Another picture from last summer. Yummy strawberries in my garden. The very little ones. They taste fantastic!
For all who wanted to know: This is a WILD strawberry. They look different from normal ones.
Description: Similar to the domestic variety, but the berries are quite a bit smaller, measuring about quarter inch (6 mm) in diameter. The Woodland Strawberry was widely cultivated in Europe before being largely replaced by the Garden Strawberry (Fragaria x ananassa and other hybrids), which have much larger berries. Woodland Strawberry fruit is strongly flavored, and is still grown on a small scale commercially for the use of gourmets. Unlike most commercial and garden cultivars of strawberries, Woodland Strawberries rarely form runners, and are usually propagated by seeds or division of the plants.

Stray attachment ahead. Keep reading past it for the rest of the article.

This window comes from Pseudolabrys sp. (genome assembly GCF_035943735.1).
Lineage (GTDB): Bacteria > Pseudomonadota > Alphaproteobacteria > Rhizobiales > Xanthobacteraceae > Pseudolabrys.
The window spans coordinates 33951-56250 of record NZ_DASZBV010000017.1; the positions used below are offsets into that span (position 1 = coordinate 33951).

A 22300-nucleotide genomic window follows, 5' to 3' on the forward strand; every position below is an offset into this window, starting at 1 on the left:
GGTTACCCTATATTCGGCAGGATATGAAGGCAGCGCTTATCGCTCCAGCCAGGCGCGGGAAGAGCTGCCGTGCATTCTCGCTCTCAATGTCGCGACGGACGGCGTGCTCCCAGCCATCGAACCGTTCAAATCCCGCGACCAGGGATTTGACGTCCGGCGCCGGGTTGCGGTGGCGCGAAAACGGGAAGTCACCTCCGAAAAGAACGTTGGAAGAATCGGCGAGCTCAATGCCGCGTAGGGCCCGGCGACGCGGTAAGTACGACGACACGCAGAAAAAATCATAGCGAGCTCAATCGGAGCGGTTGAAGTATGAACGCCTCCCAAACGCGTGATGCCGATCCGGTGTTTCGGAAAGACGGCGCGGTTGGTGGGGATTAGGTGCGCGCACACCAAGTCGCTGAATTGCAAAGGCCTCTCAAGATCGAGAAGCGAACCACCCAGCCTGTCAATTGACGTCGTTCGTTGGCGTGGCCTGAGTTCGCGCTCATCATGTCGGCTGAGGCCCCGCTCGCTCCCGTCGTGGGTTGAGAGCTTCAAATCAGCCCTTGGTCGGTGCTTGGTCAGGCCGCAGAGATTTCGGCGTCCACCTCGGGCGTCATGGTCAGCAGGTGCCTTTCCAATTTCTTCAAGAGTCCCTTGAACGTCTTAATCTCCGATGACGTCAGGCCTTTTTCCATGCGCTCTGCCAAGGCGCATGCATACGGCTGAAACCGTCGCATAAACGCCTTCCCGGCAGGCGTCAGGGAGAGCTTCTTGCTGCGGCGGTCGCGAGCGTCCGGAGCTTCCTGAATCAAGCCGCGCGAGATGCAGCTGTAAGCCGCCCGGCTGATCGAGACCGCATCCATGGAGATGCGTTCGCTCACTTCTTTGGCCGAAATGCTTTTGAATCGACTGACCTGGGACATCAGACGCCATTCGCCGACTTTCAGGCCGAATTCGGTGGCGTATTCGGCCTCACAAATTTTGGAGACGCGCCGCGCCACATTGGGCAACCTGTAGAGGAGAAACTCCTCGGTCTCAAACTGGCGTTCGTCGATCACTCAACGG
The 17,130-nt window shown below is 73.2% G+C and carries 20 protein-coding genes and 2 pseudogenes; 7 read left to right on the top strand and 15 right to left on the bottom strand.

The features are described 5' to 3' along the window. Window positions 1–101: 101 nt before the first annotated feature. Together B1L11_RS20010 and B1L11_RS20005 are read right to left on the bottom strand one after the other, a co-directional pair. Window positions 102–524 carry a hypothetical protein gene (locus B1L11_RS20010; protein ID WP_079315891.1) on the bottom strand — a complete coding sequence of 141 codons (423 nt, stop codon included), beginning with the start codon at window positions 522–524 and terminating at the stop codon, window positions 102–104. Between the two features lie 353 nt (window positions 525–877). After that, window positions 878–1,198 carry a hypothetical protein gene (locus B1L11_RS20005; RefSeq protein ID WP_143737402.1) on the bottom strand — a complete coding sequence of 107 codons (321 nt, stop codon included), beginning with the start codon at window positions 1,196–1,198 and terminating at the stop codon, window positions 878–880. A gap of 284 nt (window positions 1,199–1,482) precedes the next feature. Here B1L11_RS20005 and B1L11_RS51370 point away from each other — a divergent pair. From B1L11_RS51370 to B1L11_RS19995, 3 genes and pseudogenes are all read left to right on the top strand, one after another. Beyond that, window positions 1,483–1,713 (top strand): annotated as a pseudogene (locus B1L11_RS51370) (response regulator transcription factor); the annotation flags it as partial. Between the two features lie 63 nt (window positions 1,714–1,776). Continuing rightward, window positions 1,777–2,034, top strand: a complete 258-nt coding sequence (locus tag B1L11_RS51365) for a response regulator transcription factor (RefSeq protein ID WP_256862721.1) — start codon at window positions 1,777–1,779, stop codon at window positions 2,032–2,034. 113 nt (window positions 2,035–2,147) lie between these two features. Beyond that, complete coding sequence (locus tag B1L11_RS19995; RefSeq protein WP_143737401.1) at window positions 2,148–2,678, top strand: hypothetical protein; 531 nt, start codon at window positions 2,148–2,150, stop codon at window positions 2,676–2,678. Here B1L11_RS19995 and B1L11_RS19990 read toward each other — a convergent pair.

Where found: Throughout the Northern Hemisphere
Use: The fruits can be eaten raw or cooked into jellies and jams. It can also be baked into pies. An herbal tea made from the leaves, stems, and flowers is believed to aid in the treatment of diarrhea.
Very nice indeed; I like the contrast and high resolution effect.
I must ask though, I've seen the wild strawberries PLANTS with the white flowers, but that is it, and have never had the fortune to see the berries. YET, I've seen at my grandmother's house, something that looks like strawberries, but they had yellow flowers before the berries, and I've been very hesitant to eat them, not knowing if they are edible or not. Seeing this image, and how it looks similar in shape (since the yellow-flower ones look quite round) I only wonder if you might know if the wild ones with yellow-flowers, are edible or not?
Well, I can only hope. Poor quality, but these are the best I could get on short notice, while at my grandmother's yesterday. [link] I think I'm more paranoid about the fact that Deadly Nightshade grows around the edges of the fence and area surrounding the patch of berries.